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What Does Liquid Snake Want?

In the early days of the landmark franchise, a character mired in the past articulates a familiar vision for the future.

by Cameron Kunzelman
Apr 7 2017, 10:00pm

Postscript is Cameron Kunzelman's weekly column about endings, apocalypses, deaths, bosses, and all sorts of other finalities.

Your vision is fading in and out, but you can always hear him walking toward you. You've just destroyed the giant, walking tank with your quick wits and tactical missile shots. In most games, you would have watched an explosion and then experienced a cutscene, but this one delivers an ending after the expected ending. This is Metal Gear Solid, you're playing as Solid Snake, and your brother Liquid Snake starts to monologue about the way the world should be.

It's always worth listening to how people think the world should be. An argument about the future is always a critique of the present. After all, if we wanted the future to be exactly like our current time period, why would we bother demanding anything at all? We could just coast on the waves of sameness.

Liquid Snake is a character who has dedicated his entire life to demanding a future that he thinks was denied to him. It's a future that's built for warriors. He monologues to us: "When [Big Boss] was young, during the Cold War, the world needed men like us. We were valued then. We were desired. [...] We're losing our place in a world that no longer needs us, that now spurns our very existence."

For Liquid, at the end of the 20th century, there is no longer a world for people who would rule the world through combat. Men with guns can do nothing against the flux of investment capital or the denial of loans to governments through global austerity measures. Similarly, no one human can direct the tides of arms sales or weapons development.

What we come to understand here in the last few minutes of Metal Gear Solid is that the terrorism, seizure of nuclear arms, and attempted nuclear attack are all the last gasps of a weapon that has grown obsolete. The old ideas about how the world should work, secret operative against secret operative, have shifted into a system of open warfare in the economic and legal worlds. There is simply no room for Liquid Snake and his merry band of supersoldiers.

Over the next few games in the Metal Gear Solid franchise, we are led in many different directions with these ideas. In Metal Gear Solid 2, the introduction and application of meme theory to game design and warfare concepts suggests that no idea can truly end. The third game suggests something similar in terms of obligation, and the fourth and fifth games are about reconciling oneself with history; the various Snakes of various times are all forced to realize that they are continuations of other people's goals.

Here at the end of Metal Gear Solid, before all of those other narratives were written, we are faced with a conflict between two ideas. One is Liquid Snake's dream of a world to come. The other is Solid Snake's disgust that a world based on combat and violence should come to exist.

All screenshots courtesy Konami

While many people credit Metal Gear Solid 2 with generating a robust critique of simulations of violence in games, the conflict between Liquid and Solid Snake at the end of the first game stages the argument completely. Liquid, still monologuing, articulates it this way:

Why did you come here? Well, I will tell you then: You enjoy all the killing, that's why! Are you denying it? Haven't you already killed most of my comrades? I watched your face while you did it. It was filled with the joy of battle. There's a killer inside you. You don't have to deny it.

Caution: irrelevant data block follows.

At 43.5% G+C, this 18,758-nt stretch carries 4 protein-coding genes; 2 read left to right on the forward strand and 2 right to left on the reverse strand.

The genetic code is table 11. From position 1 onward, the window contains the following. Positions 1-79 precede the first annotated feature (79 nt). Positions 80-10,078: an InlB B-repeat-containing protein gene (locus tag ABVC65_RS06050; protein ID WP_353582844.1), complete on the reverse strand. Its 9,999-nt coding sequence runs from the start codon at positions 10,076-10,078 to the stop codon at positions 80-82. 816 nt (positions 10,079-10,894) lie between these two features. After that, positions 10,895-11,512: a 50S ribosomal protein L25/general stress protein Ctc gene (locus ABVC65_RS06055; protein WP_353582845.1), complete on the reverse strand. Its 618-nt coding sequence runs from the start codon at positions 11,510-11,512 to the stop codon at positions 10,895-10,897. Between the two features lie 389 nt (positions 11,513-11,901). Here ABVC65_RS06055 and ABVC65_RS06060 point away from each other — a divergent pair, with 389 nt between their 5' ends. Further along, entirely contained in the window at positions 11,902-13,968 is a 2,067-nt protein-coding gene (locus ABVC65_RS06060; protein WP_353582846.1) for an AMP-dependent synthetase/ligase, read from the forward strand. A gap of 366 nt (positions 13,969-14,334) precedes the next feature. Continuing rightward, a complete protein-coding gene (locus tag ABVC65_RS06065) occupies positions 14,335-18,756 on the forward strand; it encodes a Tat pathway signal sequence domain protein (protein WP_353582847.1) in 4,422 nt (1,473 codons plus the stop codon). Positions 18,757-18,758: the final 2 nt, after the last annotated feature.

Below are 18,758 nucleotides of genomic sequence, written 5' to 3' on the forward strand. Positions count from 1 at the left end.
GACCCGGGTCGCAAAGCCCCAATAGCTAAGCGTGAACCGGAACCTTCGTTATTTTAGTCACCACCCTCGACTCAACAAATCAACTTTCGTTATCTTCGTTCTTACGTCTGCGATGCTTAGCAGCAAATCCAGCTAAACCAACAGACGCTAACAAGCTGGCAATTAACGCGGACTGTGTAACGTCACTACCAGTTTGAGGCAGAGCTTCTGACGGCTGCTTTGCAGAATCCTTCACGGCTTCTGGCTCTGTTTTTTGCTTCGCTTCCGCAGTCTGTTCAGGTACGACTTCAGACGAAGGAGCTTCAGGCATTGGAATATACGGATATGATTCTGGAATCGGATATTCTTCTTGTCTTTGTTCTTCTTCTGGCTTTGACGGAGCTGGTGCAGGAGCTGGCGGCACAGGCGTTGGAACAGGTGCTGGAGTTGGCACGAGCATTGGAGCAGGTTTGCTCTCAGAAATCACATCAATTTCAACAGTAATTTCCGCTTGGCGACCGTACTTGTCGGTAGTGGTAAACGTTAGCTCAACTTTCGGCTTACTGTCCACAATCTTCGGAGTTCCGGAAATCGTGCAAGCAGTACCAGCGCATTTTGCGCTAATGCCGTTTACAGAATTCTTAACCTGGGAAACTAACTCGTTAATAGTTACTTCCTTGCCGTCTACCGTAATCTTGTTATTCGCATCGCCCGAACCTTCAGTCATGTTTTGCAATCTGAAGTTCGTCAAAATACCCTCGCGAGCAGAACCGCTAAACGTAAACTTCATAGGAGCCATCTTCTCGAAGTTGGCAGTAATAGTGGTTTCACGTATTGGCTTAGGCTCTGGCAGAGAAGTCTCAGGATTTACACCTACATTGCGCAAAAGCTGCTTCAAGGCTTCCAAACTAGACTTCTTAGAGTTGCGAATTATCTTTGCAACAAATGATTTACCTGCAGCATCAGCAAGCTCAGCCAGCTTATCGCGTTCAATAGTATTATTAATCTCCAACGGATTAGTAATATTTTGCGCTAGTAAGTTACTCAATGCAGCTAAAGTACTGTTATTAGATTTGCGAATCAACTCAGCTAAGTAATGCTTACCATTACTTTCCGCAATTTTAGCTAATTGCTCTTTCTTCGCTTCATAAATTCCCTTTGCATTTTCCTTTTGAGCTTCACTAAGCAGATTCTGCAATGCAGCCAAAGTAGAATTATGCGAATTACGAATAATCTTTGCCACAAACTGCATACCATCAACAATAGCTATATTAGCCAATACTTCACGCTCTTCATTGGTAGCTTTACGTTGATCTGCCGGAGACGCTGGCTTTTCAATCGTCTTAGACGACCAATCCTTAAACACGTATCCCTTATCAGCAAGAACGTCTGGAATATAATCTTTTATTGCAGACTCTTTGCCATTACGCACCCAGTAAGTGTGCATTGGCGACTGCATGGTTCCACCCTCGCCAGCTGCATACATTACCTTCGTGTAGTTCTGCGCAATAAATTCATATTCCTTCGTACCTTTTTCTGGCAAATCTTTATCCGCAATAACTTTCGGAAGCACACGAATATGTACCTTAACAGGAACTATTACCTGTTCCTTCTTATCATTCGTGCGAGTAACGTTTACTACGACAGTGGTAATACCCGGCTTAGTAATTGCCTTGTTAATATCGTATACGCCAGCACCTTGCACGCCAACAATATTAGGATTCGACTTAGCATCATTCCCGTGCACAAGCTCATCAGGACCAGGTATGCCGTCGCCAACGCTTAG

This is, I think, is the heart and soul of the first few Metal Gear Solid games. A villain character, like Liquid or Solidus or Volgin, tells us that the world is wrong. They tell us that the world should be different, and that the problem is that it isn't a meritocracy. They tell us that we love to play these games, and they patiently explain that the reason we enjoy them is because we're being trained to be killers. They say that the world is constrained, and they claim that a truly free world would be one that favored the bold, the powerful, and those who would consolidate power with their strength. Implicitly, us players should be ruling the world.

Liquid Snake's apocalyptic beliefs justify any and every possible action. He can deploy nuclear weapons, threaten Solid Snake's friends with death, and even impersonate Snake's long-time mentor Master Miller. Liquid Snake tells us that there are no illegitimate tactics on the precipice of oblivion, and Metal Gear Solid does the most of any of the games in this series to show what a human will do when they believe that they have been backed into a corner.

This is a seductive argument. Liquid tells us that the world no longer values those who rise through the ranks on skill and ability, and he implicates the player in this system. He tells us that we're not as valued as we once were. This, I think, should be a familiar narrative to anyone who has been paying attention to the political discourse of the United States or Europe over the past couple years.

Every demand for the future is a critique of the present. Every claim that the world is making something unfair is a demand that justice be established. But I don't know where the injustice is for Liquid Snake. He wants a world for warrior kings of a certain type, but I don't know if I want a warrior king. I don't know if the world needs to be the way it was at the dawn, or even the midpoint, of the 20th century. And when I hear other people, real people, tell me that the future needs to resemble the past, I wonder what kind of kings they have in mind.

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